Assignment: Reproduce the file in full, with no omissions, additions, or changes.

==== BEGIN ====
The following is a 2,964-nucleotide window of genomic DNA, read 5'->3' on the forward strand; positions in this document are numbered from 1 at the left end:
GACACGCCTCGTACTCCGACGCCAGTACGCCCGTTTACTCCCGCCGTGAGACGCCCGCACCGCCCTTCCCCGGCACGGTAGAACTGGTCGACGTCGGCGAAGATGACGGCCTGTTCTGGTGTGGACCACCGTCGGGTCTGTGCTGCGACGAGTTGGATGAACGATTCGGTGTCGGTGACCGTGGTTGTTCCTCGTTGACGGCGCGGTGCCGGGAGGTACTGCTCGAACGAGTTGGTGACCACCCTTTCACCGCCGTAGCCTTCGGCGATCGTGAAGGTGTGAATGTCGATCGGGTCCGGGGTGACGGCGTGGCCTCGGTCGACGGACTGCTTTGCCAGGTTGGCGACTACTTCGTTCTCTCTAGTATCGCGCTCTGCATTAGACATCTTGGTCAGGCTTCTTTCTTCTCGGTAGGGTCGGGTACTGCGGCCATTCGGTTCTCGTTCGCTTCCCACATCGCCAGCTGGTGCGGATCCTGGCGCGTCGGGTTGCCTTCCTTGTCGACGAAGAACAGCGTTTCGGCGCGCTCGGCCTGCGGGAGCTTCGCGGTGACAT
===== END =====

The following is a 2,964-nucleotide window of genomic DNA, read 5'->3' on the forward strand; positions in this document are numbered from 1 at the left end:
GACACGCCTCGTACTCCGACGCCAGTACGCCCGTTTACTCCCGCCGTGAGACGCCCGCACCGCCCTTCCCCGGCACGGTAGAACTGGTCGACGTCGGCGAAGATGACGGCCTGTTCTGGTGTGGACCACCGTCGGGTCTGTGCTGCGACGAGTTGGATGAACGATTCGGTGTCGGTGACCGTGGTTGTTCCTCGTTGACGGCGCGGTGCCGGGAGGTACTGCTCGAACGAGTTGGTGACCACCCTTTCACCGCCGTAGCCTTCGGCGATCGTGAAGGTGTGAATGTCGATCGGGTCCGGGGTGACGGCGTGGCCTCGGTCGACGGACTGCTTTGCCAGGTTGGCGACTACTTCGTTCTCTCTAGTATCGCGCTCTGCATTAGACATCTTGGTCAGGCTTCTTTCTTCTCGGTAGGGTCGGGTACTGCGGCCATTCGGTTCTCGTTCGCTTCCCACATCGCCAGCTGGTGCGGATCCTGGCGCGTCGGGTTGCCTTCCTTGTCGACGAAGAACAGCGTTTCGGCGCGCTCGGCCTGCGGGAGCTTCGCGGTGACAT